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No Answers on the Bench

At 5 for 22, Ross Gload is by far the Phillies' best pinch-hitter in 2010. (Photo by Doug Pensinger/Getty Images)
At 5 for 22, Ross Gload is by far the Phillies' best pinch-hitter in 2010. (Photo by Doug Pensinger/Getty Images)
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Let’s get something out of the way at the start: a Phillies lineup boasting seven recent all-stars isn’t supposed to need help. Robust offense has been the foundation of the team’s success, the constant that, more than anything else, carried them to three straight NL East titles, two pennants and one world f. championship. Charlie Manuel’s mantra "We gon’ hit," isn’t meant as a threat; it’s a promise.

Over the last two weeks, of course, the Phillies haven’t kept that promise. Since May 18, a span of 13 games, they’ve scored 22 runs; over the last 9, they’ve scored an unfathomably low 10. (By contrast, in the four games before the skid began, they scored 35.) During the stretch of eight games in which they were shut out five times and tallied seven total runs, the Phils collectively hit .186/.259./249.

The individual performances of the putative stars have been atrocious: Jayson Werth has hit .154/.195/.282 since May 18, Carlos Ruiz .154/.290/.154 (not including today’s loss in Atlanta) over the same period; Ryan Howard did his share over the five-shutouts-in-eight-games stretch with a .148/.281/.148 stretch, giving those "singles hitter" jokes a little more bite; his 0 for 4 today brought those numbers down further. But it’s almost beside the point to pick on any individual Phillie; literally nobody in the lineup has been hitting.

Which gets us to the real issue. Usually when a team is struggling this badly, the manager has a few guys he can plug in for a day or two to let the regular clear his head and hopefully find his stroke. Indeed, Manuel has tried this: Ross Gload was in today for Werth, leading off, and Greg Dobbs batted second and played third for the injured Placido Polanco and sub Juan Castro, whose awful hitting at least is characteristic of career norms. They went a combined 0 for 5 with a walk.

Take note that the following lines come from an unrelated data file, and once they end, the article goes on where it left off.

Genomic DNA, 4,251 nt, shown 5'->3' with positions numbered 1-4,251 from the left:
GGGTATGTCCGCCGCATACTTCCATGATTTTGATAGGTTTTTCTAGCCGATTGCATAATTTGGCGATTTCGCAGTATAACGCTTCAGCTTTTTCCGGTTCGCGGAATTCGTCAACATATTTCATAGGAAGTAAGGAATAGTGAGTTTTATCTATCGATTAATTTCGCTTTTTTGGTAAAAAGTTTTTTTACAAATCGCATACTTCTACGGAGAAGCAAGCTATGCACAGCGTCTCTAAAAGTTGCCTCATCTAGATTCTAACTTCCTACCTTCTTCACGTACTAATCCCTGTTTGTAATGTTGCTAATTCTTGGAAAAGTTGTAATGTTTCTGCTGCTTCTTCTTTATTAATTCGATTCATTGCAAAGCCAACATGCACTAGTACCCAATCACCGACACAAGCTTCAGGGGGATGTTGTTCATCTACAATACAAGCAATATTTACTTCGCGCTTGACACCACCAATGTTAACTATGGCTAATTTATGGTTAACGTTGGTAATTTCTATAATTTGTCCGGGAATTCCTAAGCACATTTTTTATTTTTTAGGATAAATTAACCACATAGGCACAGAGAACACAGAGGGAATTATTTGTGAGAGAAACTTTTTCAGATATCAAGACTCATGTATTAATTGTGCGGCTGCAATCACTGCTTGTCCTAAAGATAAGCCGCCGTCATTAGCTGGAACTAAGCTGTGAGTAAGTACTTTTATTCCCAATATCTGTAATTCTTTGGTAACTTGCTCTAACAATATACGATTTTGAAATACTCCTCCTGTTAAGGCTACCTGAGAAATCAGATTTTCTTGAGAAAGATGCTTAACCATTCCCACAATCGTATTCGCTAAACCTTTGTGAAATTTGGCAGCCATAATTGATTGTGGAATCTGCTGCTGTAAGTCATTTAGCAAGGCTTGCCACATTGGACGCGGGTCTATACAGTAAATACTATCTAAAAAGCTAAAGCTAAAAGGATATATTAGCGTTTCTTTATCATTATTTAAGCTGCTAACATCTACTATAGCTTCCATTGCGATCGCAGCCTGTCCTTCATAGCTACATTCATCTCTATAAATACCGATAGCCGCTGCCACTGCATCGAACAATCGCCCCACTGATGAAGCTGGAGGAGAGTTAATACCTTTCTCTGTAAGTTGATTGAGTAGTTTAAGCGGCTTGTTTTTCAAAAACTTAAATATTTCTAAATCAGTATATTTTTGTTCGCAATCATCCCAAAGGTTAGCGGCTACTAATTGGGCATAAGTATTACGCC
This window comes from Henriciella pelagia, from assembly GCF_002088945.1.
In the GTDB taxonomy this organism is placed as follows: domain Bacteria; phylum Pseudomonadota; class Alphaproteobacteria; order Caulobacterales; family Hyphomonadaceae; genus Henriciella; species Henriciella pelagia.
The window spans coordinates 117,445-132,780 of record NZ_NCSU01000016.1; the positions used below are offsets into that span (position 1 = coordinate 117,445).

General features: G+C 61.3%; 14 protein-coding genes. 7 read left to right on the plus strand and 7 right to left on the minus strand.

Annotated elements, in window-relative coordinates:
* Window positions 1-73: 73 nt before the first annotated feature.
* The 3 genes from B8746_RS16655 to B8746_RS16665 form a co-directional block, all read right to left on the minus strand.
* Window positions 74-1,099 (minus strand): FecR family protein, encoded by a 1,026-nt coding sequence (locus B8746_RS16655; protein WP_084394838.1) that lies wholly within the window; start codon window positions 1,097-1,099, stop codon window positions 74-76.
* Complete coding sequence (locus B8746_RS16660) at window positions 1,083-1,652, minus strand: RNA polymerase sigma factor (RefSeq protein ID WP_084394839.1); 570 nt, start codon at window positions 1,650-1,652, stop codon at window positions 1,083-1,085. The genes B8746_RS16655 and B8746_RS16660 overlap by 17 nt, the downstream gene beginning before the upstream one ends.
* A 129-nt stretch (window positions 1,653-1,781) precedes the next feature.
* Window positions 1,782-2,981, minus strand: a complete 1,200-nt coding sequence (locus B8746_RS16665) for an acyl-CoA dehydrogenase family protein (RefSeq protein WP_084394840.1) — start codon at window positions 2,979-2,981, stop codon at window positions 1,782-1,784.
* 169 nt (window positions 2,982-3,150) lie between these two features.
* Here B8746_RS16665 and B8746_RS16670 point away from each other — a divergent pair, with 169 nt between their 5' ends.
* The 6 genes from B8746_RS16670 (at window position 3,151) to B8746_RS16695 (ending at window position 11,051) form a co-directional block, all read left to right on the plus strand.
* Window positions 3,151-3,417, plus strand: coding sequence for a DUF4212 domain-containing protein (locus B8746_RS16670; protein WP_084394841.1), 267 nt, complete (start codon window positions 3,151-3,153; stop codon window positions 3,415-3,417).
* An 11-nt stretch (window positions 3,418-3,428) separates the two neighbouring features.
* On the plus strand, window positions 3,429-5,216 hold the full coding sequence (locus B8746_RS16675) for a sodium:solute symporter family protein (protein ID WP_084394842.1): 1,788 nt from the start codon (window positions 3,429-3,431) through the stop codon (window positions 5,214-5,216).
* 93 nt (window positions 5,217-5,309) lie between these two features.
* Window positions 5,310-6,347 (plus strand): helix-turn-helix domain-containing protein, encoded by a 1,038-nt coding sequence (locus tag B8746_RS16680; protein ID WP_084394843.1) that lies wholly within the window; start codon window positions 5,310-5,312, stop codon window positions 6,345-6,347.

Gload brought a .242/.242/.424 line into Sunday’s game; he’s been far and away the best hitter off the Phillies bench. Dobbs entered today’s game with a .130/.200/.260 line (and was pinch-hit for by Castro, which might rank among the worst insults someone can deliver via  lineup decision). Ben Francisco, who’s seen time in place of Raul Ibanez, was hitting .194/.256/.250 on the season before getting a pinch-double today. Backup catcher Brian Schneider is batting .174/.296/.174; his terrible batting has made it more difficult for Manuel to give Ruiz rest as he battles through a variety of minor injuries.

The reserves have failed both when starting games and coming in to hit. Collectively, Phillies pinch-hitters in 2010 came into Sunday’s game batting .119—worst by far in the league, and actually worse than Phillies pitchers, who collectively hit .125 through their first 29 games. (The pinch-hitters are tied with the Padres for the NL's worst OPS, at .427.) Nor is the botched bench a one-year problem: last season, Phils pinch-hitters batted .186 (second worst in the league) with an OPS of .630 that was 12th in the NL.

Few answers suggest themselves. The Phils could cut Dobbs in favor of infielder Cody Ransom (.239/.296/.484, 11 HR at triple-A Lehigh Valley) or outfielder John Mayberry Jr. (.283/.345/.497). When Jimmy Rollins returns—assuming he can stay returned—that likely will push Castro back to the bench and Valdez to the waiver wire; the opposite might make more sense. Similarly, Schneider is probably rooted in place because GM Ruben Amaro Jr. gave him a two-year deal; Paul Hoover, who more than adequately filled in during his absence with an injury, might be an equal or superior option. Gload and Francisco are what they are, a decent pair of backup outfielders for a club that sent its three starters to the all-star game last summer.

So the answers to the current slump won’t be found on the Phillies’ bench. But slumps end, even this one (presumably). Longer-term, the concern might be whether Amaro’s difficulties building a decent collection of reserves represent not so much bad luck with small sample sizes but some deeper problem of talent evaluation or resource allocation. As the lineup core continues to age and injuries such as those that have slowed or sidelined Rollins, Ruiz and Polanco become more frequent and severe, this is going to matter.